The Iraq War was the biggest foreign policy disaster of the last 50 years

Viewpoint: A foreign policy expert draws a line from the U.S.-led invasion of Iraq to the emergence of al-Qaida, ISIS, Trump, China’s economic dominance and our climate inaction.
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A U.S. Army soldier walks toward a burning oil well in Iraq’s vast southern Rumaila oilfields on March 30, 2003.

Yannis Behrakis/Reuters

March 20, 2023, marked the 20th anniversary since the invasion of Iraq began. It’s tough to believe; the Iraq War seems like a lifetime ago. 

I was 12, gathered with my family in front of the television, the night the war started. George W. Bush was speaking. “On my orders,” the President of the United States said solemnly, “coalition forces have begun striking selected targets of military importance to undermine Saddam Hussein’s ability to wage war. These are opening stages of what will be a broad and concerted campaign…”

The Iraq War had officially begun. The country was bombed in a campaign called “shock and awe.” Those who opposed the war, for the most part, knew Saddam was an evil dictator. The question was to what extent he should be removed and democracy imposed at gunpoint.

Omer Aziz
Foreign policy expert and writer Omer Aziz. Photo by Amr Jayousi

Bush and Cheney’s argument was that Saddam was tied to the 9/11 attacks and al-Qaida, and that he was producing weapons of mass destruction. All of that turned out to be false. But 20 years later, what’s striking is just how bad it all was. 

After the 9/11 attacks, if Bush and his team had tried to make the worst possible foreign policy choices that would inflict maximal short-term and long-term damage on American lives, they picked well. The Iraq invasion was a cataclysmic, destructive, suicidal war.

It was the single worst foreign policy decision in the last half-century. And for young people who will live with its consequences the longest, it’s important to be honest: In many ways, there’s a direct line from March 20, 2003, when the Iraq War was launched, to the presidency of Donald Trump and our own chaotic, nihilistic era.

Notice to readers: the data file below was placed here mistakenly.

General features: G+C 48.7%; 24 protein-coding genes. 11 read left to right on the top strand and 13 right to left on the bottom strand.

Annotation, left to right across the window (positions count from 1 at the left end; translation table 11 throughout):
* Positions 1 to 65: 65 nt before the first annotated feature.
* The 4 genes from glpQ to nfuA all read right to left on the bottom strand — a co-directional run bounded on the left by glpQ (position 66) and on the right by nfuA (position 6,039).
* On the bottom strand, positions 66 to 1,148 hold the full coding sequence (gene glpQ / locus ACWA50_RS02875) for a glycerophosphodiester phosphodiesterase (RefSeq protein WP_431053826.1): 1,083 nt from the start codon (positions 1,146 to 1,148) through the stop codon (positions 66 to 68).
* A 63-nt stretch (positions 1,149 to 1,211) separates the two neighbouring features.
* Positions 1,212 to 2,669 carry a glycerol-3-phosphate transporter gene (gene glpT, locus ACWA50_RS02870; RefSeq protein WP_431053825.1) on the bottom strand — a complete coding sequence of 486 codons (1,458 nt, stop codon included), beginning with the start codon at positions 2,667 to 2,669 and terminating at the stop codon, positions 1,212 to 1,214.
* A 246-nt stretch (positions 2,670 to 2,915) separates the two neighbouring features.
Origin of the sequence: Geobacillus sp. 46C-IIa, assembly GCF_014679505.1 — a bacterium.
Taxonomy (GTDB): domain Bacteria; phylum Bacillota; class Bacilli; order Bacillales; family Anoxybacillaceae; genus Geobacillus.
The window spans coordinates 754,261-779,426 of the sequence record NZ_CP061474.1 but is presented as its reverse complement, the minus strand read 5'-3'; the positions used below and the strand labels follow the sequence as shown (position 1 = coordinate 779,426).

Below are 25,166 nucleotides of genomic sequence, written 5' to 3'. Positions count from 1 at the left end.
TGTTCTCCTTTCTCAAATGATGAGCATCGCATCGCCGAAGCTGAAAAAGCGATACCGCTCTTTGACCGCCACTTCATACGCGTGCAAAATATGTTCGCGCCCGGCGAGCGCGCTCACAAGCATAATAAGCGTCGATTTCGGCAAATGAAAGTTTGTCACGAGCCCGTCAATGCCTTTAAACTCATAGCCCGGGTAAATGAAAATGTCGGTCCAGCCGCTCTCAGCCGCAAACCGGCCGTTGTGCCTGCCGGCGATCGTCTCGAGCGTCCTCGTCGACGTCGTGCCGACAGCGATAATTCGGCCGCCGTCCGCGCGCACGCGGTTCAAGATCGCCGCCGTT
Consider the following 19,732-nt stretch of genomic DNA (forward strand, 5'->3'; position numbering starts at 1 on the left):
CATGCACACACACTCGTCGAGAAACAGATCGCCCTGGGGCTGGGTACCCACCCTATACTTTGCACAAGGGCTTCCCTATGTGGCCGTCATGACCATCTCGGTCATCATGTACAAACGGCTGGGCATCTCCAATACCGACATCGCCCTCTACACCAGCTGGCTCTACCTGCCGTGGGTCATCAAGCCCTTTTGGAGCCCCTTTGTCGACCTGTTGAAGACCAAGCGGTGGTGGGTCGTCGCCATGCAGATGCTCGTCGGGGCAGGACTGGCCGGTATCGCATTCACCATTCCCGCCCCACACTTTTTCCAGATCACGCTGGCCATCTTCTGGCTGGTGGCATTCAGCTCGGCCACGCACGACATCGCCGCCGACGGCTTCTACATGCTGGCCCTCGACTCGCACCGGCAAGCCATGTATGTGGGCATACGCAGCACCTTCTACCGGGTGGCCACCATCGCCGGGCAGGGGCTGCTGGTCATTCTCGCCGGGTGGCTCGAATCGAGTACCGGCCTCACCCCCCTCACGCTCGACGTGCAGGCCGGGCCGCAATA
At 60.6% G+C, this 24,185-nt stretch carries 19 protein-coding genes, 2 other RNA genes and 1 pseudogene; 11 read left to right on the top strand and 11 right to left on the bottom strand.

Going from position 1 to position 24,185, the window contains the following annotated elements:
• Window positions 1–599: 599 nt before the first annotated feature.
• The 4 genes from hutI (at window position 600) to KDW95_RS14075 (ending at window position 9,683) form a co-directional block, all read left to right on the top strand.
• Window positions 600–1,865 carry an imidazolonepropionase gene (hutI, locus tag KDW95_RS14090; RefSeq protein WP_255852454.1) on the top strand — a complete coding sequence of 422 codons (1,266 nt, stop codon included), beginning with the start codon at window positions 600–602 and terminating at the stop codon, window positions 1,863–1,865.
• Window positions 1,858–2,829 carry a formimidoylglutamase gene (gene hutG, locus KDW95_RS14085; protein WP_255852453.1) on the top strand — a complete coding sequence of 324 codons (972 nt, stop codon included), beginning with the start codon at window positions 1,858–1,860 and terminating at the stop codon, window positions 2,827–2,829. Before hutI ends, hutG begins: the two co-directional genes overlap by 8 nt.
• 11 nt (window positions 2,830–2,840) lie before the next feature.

The Iraq War was all based on a lie.

The entire premise of the invasion was the lie that Saddam Hussein had a connection to al-Qaida and that he was building weapons of mass destruction. Just one year after the invasion, the CIA concluded that Saddam had no weapons of mass destruction. He hadn’t even begun any program to build them. And according to a 2008 Pentagon study, Saddam had no connection to al-Qaida. 

The al-Qaida-Saddam connection was spurious from the start. Saddam was a Baʿathist, a secular dictator; bin Laden was a religious fundamentalist bent on jihad. The two were natural enemies. Yet according to Bush’s top counterterrorism advisor, Richard Clarke, Bush asked him the day after 9/11 to “see if Saddam did this.” Within hours of the 9/11 attacks, Defense Secretary Donald Rumsfeld directed the Joint Chiefs of Staff to look for evidence tying Saddam to the attacks.

Rumsfeld, Cheney, Wolfowitz: They had wanted regime change for years. The people around Bush, who had also been around Reagan and Bush Sr., had their eyes on Iraq for over a decade. Cheney wanted Iraq, and after 9/11, he would get Iraq.

The lead-up to the Iraq War saw the largest anti-war rallies in human history, with some 14 million people protesting in almost 800 cities around the world. The United States received U.N. Authorization, under Resolution 1441, but only the United States (and the United Kingdom) interpreted this as justifying the war. Despite all of the legal theories put forth by the Bush administration — it was a preventative war, a preemptive war, an emergency situation — the U.S. Invasion of Iraq was widely considered illegal and a breach of the U.N. Charter.

Anti-war protestors in Philadelphia in 2003
Anti-war protestors march in Philadelphia on March 20, 2003. Tim Shaffer/Reuters